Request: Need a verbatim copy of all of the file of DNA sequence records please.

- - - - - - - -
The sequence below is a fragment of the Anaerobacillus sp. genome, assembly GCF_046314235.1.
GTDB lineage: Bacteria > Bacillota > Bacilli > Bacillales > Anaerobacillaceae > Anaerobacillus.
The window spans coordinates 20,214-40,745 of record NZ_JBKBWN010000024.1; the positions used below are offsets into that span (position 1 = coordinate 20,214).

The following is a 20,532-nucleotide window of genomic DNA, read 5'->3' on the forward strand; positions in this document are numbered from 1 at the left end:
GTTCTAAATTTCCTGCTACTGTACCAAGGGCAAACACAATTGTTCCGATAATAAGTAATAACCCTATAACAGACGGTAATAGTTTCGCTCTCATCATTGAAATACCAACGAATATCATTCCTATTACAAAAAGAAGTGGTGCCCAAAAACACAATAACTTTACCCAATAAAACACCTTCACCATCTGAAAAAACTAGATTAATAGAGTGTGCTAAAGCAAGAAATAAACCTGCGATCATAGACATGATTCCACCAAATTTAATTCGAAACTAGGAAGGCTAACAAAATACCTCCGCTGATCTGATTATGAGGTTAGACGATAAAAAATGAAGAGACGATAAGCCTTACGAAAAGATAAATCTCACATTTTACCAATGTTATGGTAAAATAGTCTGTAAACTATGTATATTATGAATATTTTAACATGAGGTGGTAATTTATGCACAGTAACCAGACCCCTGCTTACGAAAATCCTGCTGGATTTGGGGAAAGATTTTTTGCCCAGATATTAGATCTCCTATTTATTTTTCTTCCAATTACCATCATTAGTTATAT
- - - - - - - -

The sequence below is a fragment of the Anaerobacillus sp. genome, assembly GCF_046314235.1.
GTDB lineage: Bacteria > Bacillota > Bacilli > Bacillales > Anaerobacillaceae > Anaerobacillus.
The window spans coordinates 20,214-40,745 of record NZ_JBKBWN010000024.1; the positions used below are offsets into that span (position 1 = coordinate 20,214).

The following is a 20,532-nucleotide window of genomic DNA, read 5'->3' on the forward strand; positions in this document are numbered from 1 at the left end:
GTTCTAAATTTCCTGCTACTGTACCAAGGGCAAACACAATTGTTCCGATAATAAGTAATAACCCTATAACAGACGGTAATAGTTTCGCTCTCATCATTGAAATACCAACGAATATCATTCCTATTACAAAAAGAAGTGGTGCCCAAAAACACAATAACTTTACCCAATAAAACACCTTCACCATCTGAAAAAACTAGATTAATAGAGTGTGCTAAAGCAAGAAATAAACCTGCGATCATAGACATGATTCCACCAAATTTAATTCGAAACTAGGAAGGCTAACAAAATACCTCCGCTGATCTGATTATGAGGTTAGACGATAAAAAATGAAGAGACGATAAGCCTTACGAAAAGATAAATCTCACATTTTACCAATGTTATGGTAAAATAGTCTGTAAACTATGTATATTATGAATATTTTAACATGAGGTGGTAATTTATGCACAGTAACCAGACCCCTGCTTACGAAAATCCTGCTGGATTTGGGGAAAGATTTTTTGCCCAGATATTAGATCTCCTATTTATTTTTCTTCCAATTACCATCATTAGTTATAT